Churches stuck in a Small Church Mentality are most concerned with saving their church and are often unable to see the opportunity their situation presents to breathe new life into it. Programs are often promoted as the magic bullet. In these cases, young people are often viewed in one of two ways: machinery or scenery.

Alicja Iwanska, a Polish anthropologist, points out that we tend to divide our world into three categories: scenery, machinery, and people. Iwanska found, however, that not all human beings are seen as “people [SOURCE].” Iwanska defined machinery as “tools people use in their lives to get their work done.” Church people are guilty of viewing young people as machinery when they believe that adding youth ministry programs will perform the task of saving their congregations from death.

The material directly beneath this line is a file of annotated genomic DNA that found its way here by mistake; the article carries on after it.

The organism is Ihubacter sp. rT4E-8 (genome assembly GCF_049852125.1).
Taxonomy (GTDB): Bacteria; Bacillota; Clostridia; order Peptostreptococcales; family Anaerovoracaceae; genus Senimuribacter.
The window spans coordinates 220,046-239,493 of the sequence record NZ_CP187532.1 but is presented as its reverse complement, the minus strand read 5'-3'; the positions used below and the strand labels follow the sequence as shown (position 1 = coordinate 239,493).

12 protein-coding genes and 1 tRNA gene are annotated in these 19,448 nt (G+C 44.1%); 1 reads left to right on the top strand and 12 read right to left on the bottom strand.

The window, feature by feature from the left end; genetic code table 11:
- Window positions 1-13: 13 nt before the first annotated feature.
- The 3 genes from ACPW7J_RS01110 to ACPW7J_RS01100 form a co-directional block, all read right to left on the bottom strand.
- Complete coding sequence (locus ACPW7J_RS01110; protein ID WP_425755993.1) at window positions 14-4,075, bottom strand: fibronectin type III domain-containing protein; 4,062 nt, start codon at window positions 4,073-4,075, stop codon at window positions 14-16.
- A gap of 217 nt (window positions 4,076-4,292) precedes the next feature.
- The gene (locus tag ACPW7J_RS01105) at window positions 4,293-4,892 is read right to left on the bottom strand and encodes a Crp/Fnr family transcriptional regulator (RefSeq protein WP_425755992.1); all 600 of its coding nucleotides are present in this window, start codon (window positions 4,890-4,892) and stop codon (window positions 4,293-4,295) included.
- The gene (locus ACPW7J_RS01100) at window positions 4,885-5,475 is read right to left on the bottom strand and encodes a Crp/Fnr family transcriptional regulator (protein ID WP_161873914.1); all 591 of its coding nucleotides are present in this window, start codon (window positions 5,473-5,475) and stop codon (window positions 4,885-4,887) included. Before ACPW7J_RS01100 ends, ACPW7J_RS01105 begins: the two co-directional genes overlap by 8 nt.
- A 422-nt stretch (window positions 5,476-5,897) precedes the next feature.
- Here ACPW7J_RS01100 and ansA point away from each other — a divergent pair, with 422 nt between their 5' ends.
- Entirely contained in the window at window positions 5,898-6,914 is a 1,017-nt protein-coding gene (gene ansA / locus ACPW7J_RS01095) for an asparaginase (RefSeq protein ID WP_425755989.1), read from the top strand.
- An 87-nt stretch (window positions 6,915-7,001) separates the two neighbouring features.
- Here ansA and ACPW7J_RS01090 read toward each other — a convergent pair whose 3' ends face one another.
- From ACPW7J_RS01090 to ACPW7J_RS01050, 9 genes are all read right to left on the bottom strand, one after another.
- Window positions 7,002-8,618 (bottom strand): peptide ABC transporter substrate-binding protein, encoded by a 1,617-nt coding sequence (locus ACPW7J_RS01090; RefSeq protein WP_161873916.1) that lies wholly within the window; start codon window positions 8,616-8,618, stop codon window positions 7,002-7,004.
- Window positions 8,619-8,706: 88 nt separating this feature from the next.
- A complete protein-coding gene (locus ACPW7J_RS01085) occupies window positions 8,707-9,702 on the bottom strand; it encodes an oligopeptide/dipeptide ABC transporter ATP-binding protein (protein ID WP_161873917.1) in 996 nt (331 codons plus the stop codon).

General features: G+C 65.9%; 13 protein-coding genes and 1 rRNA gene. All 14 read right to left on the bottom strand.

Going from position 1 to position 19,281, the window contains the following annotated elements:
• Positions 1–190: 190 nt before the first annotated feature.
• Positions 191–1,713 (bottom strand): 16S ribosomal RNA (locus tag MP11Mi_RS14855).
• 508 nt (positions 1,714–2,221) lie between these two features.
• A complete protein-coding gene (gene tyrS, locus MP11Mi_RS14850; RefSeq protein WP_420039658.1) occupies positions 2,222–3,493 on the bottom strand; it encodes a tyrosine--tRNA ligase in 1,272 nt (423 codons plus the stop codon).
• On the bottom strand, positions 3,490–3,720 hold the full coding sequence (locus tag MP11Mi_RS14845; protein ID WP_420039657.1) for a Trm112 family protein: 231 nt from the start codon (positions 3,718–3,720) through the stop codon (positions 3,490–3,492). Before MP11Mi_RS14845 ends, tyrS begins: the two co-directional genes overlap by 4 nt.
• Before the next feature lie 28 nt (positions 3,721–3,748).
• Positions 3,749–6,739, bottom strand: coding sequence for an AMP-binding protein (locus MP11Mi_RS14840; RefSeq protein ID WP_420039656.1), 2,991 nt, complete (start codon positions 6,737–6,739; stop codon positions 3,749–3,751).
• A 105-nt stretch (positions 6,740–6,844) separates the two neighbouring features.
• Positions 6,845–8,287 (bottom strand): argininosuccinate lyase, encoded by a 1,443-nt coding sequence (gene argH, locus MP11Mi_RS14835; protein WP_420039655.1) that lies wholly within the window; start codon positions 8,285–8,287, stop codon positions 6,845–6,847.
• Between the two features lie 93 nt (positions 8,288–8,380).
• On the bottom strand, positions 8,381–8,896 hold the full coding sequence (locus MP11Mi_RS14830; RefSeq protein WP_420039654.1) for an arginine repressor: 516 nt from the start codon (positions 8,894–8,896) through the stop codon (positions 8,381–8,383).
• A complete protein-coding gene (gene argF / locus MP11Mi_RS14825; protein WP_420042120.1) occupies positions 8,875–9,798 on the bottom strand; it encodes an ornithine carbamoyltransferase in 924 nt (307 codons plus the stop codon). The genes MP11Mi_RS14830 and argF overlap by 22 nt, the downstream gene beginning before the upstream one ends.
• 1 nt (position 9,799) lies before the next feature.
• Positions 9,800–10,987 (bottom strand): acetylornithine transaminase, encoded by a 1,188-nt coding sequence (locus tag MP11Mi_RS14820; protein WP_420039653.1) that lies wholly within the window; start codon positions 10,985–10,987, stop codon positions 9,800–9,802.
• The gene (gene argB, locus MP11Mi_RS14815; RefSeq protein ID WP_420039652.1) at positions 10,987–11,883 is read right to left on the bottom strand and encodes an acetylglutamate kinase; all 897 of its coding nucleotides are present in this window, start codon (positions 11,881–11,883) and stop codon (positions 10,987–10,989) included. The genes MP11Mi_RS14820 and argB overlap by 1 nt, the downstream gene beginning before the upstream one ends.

Churches can also be guilty of viewing young people as scenery, which Iwanska says is enjoyed “in a disinterested sort of  way.” This perspective values people as decorations or objects to be displayed. Well-intended church leaders demonstrate Iwanska’s theory when there is an expectation that young people be seen (being present on Sundays, performing token roles such as holiday programs, or doing manual labor that someone in the church thinks would be a good job for teens) but are not a voice or place in the life and ministry of the church. Young people, just like their adult counterparts, have much to offer the world in both worship and service.